We can all, sometimes begrudgingly, accept that governments can change
the law – that what today may be lawful, may tomorrow be unlawful. But
how do we feel about the prospect that we could be punished for something
we do lawfully today because next year the government might change the law
As ridiculous as it sounds, the Beattie government did something just
like that that this week when it used it vast majority to ram through the Property
Agents and Motor Dealers Amendment Act of 2002.
This legislation retrospectively took away the rights of some 540
people who had already lodged claims seeking compensation after being
conned by a highly sophisticated scam. In doing so, it disregarded some of
the fundamental recommendations of the Fitzgerald Inquiry.
The scam is well known and involves marketeers, dodgy lawyers, real
estate agents and valuers working together to sell highly over-priced
properties on the Gold Coast to unsuspecting investors.
So great was the scam that the Beattie government introduced
legislation to try and stop it and Minister for Fair Trading Merri Rose
took the unprecedented step of labelling one of the marketeers, Dudley
Quinlivan, the “King Con” of Queensland.
Under the legislation, conned investors were able to take their
grievance to the Property Agents and Motor Dealers Tribunal and, if
successful in proving their case, were entitled to compensation from a
government fund previously known as the Auctioneers and Agents Fidelity
Guarantee Fund. The government would recoup costs from the scammers.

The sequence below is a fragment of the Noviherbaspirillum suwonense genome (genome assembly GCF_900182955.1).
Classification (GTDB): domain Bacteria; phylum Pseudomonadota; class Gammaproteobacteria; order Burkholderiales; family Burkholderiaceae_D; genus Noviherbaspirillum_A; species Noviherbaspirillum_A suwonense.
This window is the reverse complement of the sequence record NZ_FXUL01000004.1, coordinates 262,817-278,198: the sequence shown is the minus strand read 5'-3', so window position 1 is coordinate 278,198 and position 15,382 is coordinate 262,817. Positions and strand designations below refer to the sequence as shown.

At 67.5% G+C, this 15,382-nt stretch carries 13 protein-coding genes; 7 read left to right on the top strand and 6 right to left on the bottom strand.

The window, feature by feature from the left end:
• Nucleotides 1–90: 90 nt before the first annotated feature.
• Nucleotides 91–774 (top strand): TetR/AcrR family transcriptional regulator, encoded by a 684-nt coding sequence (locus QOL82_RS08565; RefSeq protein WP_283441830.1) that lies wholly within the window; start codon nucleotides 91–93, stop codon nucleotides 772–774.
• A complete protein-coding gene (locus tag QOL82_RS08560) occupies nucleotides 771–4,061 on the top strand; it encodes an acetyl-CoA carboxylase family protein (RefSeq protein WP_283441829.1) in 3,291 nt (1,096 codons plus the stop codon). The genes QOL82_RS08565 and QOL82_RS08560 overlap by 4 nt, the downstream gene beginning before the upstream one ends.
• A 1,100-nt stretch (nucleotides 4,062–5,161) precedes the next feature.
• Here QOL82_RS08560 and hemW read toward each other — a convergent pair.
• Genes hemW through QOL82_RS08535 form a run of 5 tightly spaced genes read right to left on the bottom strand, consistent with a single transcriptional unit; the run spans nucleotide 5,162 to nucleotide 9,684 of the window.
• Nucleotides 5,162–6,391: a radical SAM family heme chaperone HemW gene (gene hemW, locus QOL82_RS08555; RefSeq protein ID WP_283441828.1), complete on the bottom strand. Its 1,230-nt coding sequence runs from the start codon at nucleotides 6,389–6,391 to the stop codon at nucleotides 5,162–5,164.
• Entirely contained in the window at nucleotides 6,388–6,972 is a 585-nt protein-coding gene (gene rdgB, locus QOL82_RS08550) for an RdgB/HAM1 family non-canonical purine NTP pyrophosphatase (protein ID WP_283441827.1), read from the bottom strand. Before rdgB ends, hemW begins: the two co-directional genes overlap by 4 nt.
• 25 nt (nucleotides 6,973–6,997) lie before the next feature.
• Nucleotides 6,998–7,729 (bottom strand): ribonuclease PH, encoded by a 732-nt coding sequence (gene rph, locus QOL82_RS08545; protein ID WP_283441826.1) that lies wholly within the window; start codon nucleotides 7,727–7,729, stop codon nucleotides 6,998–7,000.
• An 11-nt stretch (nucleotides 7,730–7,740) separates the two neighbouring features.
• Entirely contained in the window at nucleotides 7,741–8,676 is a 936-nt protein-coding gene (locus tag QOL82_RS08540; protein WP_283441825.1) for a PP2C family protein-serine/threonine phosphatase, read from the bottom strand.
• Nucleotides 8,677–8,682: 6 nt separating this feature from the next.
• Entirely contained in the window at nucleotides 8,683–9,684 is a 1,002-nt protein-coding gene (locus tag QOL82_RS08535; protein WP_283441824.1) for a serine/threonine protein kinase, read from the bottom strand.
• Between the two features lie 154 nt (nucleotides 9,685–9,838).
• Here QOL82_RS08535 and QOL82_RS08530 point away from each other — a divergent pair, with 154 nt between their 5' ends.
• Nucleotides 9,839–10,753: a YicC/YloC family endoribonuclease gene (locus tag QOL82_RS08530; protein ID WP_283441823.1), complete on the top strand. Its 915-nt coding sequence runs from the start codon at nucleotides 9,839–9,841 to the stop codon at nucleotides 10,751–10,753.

So what went wrong? Put simply the government legislation proved to be
a lemon. Prosecutions against the marketeers failed and the District Court
found that another marketeer, Chris Bilborough, was not liable under the
law to replenish the fund.
In addition, the fund's $101 million in reserves in 1991 had been
milked by successive governments to fund a variety of projects and it now
has less than $2 million in reserves.
In her speech to Parliament, Rose stated that the current potential
liability of the fund was $36.8 million. She also said the retrospective
amendments were necessary because the original legislation never intended
to compensate the claimants.
This, however, seems extremely disingenuous on Rose’s behalf, since
after the first successful compensation case she had issued a press
statement that said: “The Tribunal and the Claim Fund have been
established to protect consumers by providing avenues for them to recover
their losses." She also confirmed that "The Government
underwrites the Claim Fund. We will also take the steps necessary to
recover from marketeers the payments made by the Fund to consumers”.
As Liberal Leader Bob Quinn correctly pointed out, all other arguments
being advanced were peripheral because the starting point should be
whether or not the legislation was based on sound principles. One could
amend the legislation prospectively but to amend retrospectively went
against the grain of what good democratic government was all about. It set
a dangerous precedent.
Quinn is not alone in this position.
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